Exploring cultures and communities – the slow way

Nineteenth century poets often nurtured the flower of national consciousness; today they are rewarded with pride of place on many European banknotes.

article summary —

The political changes in eastern Europe and the former Soviet Union created a field day for banknote designers. With a chance for a new currency and the icons and idols of the immediate past now discredited, many countries had to delve deep to find pictorial fodder for their banknotes. The blossoming of nineteenth century national consciousness provided rich pickings. As noted in our preceding feature on Georgia, the nineteenth century poet Ilia Chavchavadze inspired a newly independent Georgia. His canonisation prompted a flurry of religious icon production, and nowadays Georgia is overflowing with icons of St Ilia the Righteous. But St Ilia is a man of many talents, entrusted not only with heavenly intercession on behalf of the Georgian people, but also with more worldly affairs. For his image appears on the country's 20 lari banknote.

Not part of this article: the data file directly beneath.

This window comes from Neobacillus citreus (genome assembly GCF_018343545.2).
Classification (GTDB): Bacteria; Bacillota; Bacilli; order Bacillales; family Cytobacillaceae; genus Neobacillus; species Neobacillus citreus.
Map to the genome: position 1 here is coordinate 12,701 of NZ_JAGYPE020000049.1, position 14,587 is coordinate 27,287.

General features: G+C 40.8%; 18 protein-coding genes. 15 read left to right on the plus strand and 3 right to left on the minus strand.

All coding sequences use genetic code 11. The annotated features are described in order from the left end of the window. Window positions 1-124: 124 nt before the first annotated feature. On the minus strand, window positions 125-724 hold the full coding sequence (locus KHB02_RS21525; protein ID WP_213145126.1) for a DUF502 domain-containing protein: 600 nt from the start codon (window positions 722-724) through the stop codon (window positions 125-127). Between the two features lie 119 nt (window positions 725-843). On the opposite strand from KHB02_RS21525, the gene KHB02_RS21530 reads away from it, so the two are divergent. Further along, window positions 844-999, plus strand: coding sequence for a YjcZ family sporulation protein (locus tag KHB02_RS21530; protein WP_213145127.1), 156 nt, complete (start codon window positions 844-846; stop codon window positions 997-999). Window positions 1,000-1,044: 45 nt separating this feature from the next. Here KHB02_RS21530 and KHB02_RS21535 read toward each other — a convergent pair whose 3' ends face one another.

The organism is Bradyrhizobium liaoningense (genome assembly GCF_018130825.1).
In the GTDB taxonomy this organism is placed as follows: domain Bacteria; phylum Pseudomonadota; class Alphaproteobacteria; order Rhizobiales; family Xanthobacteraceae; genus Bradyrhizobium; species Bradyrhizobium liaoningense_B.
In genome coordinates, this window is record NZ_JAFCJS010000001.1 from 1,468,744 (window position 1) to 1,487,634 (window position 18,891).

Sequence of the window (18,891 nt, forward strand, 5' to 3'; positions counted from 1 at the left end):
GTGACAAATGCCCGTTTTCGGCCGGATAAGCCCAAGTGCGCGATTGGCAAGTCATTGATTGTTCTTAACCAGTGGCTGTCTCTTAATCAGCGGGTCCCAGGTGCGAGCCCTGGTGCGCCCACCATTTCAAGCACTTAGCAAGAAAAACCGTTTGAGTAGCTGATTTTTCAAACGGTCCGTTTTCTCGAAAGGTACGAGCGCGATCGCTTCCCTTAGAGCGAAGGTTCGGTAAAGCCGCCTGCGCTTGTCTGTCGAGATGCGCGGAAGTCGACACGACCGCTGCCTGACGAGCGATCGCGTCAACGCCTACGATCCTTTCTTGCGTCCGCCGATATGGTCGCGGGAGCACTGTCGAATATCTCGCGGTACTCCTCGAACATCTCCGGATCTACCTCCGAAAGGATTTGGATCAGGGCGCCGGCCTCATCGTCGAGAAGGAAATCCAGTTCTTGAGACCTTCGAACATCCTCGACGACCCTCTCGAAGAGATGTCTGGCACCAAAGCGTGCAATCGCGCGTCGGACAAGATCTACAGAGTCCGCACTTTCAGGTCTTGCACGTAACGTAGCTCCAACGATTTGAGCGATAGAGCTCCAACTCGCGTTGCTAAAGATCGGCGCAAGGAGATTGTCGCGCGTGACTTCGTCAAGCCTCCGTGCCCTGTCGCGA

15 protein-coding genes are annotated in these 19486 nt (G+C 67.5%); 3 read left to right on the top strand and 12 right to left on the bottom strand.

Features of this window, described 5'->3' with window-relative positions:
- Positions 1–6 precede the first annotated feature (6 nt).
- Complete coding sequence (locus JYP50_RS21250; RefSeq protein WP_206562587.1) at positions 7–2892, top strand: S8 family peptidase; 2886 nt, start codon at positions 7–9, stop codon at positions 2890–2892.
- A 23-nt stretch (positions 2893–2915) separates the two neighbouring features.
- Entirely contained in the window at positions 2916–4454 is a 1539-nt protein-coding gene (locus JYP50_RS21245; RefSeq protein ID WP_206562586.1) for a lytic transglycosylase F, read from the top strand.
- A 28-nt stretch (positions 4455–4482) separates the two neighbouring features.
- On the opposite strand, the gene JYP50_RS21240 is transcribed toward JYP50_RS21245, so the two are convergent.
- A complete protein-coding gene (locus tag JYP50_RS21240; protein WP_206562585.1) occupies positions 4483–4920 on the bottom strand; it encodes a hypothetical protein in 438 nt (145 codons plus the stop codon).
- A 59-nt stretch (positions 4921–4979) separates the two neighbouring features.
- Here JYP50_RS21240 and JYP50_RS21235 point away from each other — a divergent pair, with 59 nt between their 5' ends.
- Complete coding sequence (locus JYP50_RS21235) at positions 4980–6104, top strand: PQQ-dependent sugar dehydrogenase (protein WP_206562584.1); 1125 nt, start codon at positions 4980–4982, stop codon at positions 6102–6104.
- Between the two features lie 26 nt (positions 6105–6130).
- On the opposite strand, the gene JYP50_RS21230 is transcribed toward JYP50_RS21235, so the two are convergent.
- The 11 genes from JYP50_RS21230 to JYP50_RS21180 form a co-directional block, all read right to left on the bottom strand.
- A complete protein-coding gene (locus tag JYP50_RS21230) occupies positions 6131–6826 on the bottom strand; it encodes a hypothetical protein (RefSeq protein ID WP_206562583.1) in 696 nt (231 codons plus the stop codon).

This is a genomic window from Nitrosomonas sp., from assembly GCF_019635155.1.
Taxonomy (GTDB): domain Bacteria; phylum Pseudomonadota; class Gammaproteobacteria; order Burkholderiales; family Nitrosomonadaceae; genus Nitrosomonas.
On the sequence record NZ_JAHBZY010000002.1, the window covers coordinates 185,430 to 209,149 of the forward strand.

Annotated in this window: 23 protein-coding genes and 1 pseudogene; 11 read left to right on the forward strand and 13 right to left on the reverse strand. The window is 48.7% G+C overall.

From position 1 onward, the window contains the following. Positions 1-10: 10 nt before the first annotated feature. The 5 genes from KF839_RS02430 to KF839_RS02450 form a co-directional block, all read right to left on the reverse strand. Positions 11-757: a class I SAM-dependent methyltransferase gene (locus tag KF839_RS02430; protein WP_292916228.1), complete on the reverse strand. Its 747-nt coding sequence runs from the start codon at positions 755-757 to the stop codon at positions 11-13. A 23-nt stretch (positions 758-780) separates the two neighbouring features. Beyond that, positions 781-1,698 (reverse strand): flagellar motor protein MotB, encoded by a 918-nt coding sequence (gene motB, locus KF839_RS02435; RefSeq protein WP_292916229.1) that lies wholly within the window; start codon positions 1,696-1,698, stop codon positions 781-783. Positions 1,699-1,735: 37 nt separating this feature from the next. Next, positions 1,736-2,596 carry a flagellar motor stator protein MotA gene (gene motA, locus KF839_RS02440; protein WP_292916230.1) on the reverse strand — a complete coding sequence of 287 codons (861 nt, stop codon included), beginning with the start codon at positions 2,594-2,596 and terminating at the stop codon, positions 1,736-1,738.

This is just an excerpt. The full text of this article is not yet available to members with online access to hidden europe. Of course you can also read the full article in the print edition of hidden europe 9.

About the authors

hidden europe

and manage hidden europe, a Berlin-based editorial bureau that supplies text and images to media across Europe. Together they edit hidden europe magazine. Nicky and Susanne are dedicated slow travellers. They delight in discovering the exotic in the everyday.

This article was published in hidden europe 9.